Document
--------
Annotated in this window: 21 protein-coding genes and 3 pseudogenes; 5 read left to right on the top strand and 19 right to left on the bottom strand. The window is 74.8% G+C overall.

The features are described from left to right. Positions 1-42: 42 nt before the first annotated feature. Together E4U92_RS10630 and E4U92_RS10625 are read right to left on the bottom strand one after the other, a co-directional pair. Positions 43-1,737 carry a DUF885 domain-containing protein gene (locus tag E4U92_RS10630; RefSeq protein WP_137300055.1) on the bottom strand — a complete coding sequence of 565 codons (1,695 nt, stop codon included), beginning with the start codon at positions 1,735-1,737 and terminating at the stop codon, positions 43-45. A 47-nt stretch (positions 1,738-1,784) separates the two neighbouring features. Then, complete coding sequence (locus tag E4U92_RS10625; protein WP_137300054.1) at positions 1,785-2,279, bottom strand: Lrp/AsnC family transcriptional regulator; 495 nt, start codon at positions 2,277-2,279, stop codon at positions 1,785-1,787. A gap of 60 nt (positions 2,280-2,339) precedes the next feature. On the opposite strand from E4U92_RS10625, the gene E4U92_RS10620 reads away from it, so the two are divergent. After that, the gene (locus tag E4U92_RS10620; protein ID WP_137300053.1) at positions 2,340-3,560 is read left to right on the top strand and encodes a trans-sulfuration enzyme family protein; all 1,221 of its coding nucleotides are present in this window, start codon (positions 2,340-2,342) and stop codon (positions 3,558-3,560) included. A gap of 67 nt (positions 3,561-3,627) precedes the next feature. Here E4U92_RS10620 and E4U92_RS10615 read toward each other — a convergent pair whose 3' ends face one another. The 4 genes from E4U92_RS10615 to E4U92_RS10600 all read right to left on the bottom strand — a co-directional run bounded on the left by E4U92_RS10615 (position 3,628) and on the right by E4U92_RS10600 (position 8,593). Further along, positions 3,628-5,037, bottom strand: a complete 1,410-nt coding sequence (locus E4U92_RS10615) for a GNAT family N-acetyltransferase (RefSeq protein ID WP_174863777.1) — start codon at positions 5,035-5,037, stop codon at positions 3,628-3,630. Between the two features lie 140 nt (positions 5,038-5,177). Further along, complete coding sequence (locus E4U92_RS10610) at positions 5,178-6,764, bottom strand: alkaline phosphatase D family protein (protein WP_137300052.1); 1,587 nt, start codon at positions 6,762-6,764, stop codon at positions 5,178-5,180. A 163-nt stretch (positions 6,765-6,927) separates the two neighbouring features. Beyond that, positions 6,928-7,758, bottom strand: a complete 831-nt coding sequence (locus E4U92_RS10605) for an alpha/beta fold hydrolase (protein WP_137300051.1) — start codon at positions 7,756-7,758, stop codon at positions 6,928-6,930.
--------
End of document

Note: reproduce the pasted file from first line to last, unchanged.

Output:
Annotated in this window: 21 protein-coding genes and 3 pseudogenes; 5 read left to right on the top strand and 19 right to left on the bottom strand. The window is 74.8% G+C overall.

The features are described from left to right. Positions 1-42: 42 nt before the first annotated feature. Together E4U92_RS10630 and E4U92_RS10625 are read right to left on the bottom strand one after the other, a co-directional pair. Positions 43-1,737 carry a DUF885 domain-containing protein gene (locus tag E4U92_RS10630; RefSeq protein WP_137300055.1) on the bottom strand — a complete coding sequence of 565 codons (1,695 nt, stop codon included), beginning with the start codon at positions 1,735-1,737 and terminating at the stop codon, positions 43-45. A 47-nt stretch (positions 1,738-1,784) separates the two neighbouring features. Then, complete coding sequence (locus tag E4U92_RS10625; protein WP_137300054.1) at positions 1,785-2,279, bottom strand: Lrp/AsnC family transcriptional regulator; 495 nt, start codon at positions 2,277-2,279, stop codon at positions 1,785-1,787. A gap of 60 nt (positions 2,280-2,339) precedes the next feature. On the opposite strand from E4U92_RS10625, the gene E4U92_RS10620 reads away from it, so the two are divergent. After that, the gene (locus tag E4U92_RS10620; protein ID WP_137300053.1) at positions 2,340-3,560 is read left to right on the top strand and encodes a trans-sulfuration enzyme family protein; all 1,221 of its coding nucleotides are present in this window, start codon (positions 2,340-2,342) and stop codon (positions 3,558-3,560) included. A gap of 67 nt (positions 3,561-3,627) precedes the next feature. Here E4U92_RS10620 and E4U92_RS10615 read toward each other — a convergent pair whose 3' ends face one another. The 4 genes from E4U92_RS10615 to E4U92_RS10600 all read right to left on the bottom strand — a co-directional run bounded on the left by E4U92_RS10615 (position 3,628) and on the right by E4U92_RS10600 (position 8,593). Further along, positions 3,628-5,037, bottom strand: a complete 1,410-nt coding sequence (locus E4U92_RS10615) for a GNAT family N-acetyltransferase (RefSeq protein ID WP_174863777.1) — start codon at positions 5,035-5,037, stop codon at positions 3,628-3,630. Between the two features lie 140 nt (positions 5,038-5,177). Further along, complete coding sequence (locus E4U92_RS10610) at positions 5,178-6,764, bottom strand: alkaline phosphatase D family protein (protein WP_137300052.1); 1,587 nt, start codon at positions 6,762-6,764, stop codon at positions 5,178-5,180. A 163-nt stretch (positions 6,765-6,927) separates the two neighbouring features. Beyond that, positions 6,928-7,758, bottom strand: a complete 831-nt coding sequence (locus E4U92_RS10605) for an alpha/beta fold hydrolase (protein WP_137300051.1) — start codon at positions 7,756-7,758, stop codon at positions 6,928-6,930.